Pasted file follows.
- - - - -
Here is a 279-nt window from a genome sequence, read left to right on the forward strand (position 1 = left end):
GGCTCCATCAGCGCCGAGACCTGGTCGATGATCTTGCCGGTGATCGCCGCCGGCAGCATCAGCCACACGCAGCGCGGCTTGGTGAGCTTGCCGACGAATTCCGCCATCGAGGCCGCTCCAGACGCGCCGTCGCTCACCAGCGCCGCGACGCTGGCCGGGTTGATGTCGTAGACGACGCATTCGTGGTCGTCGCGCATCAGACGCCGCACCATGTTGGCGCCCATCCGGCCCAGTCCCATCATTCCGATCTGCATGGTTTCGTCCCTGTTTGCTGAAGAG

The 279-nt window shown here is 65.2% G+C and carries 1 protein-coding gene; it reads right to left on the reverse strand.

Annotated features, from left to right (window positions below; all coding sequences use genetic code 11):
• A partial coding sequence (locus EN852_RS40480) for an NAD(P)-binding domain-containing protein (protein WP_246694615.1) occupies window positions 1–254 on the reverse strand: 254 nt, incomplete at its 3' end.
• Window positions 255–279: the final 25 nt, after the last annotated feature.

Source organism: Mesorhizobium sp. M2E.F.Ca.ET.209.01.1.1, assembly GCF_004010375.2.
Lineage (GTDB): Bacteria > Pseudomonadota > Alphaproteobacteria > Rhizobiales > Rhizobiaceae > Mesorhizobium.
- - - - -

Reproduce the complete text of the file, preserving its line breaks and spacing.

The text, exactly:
Here is a 279-nt window from a genome sequence, read left to right on the forward strand (position 1 = left end):
GGCTCCATCAGCGCCGAGACCTGGTCGATGATCTTGCCGGTGATCGCCGCCGGCAGCATCAGCCACACGCAGCGCGGCTTGGTGAGCTTGCCGACGAATTCCGCCATCGAGGCCGCTCCAGACGCGCCGTCGCTCACCAGCGCCGCGACGCTGGCCGGGTTGATGTCGTAGACGACGCATTCGTGGTCGTCGCGCATCAGACGCCGCACCATGTTGGCGCCCATCCGGCCCAGTCCCATCATTCCGATCTGCATGGTTTCGTCCCTGTTTGCTGAAGAG

The 279-nt window shown here is 65.2% G+C and carries 1 protein-coding gene; it reads right to left on the reverse strand.

Annotated features, from left to right (window positions below; all coding sequences use genetic code 11):
• A partial coding sequence (locus EN852_RS40480) for an NAD(P)-binding domain-containing protein (protein WP_246694615.1) occupies window positions 1–254 on the reverse strand: 254 nt, incomplete at its 3' end.
• Window positions 255–279: the final 25 nt, after the last annotated feature.

Source organism: Mesorhizobium sp. M2E.F.Ca.ET.209.01.1.1, assembly GCF_004010375.2.
Lineage (GTDB): Bacteria > Pseudomonadota > Alphaproteobacteria > Rhizobiales > Rhizobiaceae > Mesorhizobium.